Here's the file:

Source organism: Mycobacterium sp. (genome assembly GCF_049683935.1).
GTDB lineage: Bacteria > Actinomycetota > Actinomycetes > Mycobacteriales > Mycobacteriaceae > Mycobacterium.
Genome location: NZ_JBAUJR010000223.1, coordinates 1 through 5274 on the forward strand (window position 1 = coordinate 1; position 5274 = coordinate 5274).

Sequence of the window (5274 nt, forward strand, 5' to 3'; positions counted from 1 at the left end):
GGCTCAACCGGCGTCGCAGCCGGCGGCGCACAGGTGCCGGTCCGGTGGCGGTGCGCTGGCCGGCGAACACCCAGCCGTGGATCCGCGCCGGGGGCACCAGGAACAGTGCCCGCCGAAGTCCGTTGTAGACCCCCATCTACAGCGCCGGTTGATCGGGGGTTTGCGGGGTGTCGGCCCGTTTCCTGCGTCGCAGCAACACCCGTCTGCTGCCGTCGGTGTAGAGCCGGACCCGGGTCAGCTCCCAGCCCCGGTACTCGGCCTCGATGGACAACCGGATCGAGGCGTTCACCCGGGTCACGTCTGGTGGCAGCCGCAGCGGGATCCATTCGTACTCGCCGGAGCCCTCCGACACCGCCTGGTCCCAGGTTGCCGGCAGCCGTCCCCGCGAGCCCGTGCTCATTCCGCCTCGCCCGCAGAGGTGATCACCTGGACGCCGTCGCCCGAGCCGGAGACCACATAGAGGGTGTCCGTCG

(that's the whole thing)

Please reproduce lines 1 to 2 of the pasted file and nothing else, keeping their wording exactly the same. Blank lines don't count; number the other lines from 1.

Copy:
Source organism: Mycobacterium sp. (genome assembly GCF_049683935.1).
GTDB lineage: Bacteria > Actinomycetota > Actinomycetes > Mycobacteriales > Mycobacteriaceae > Mycobacterium.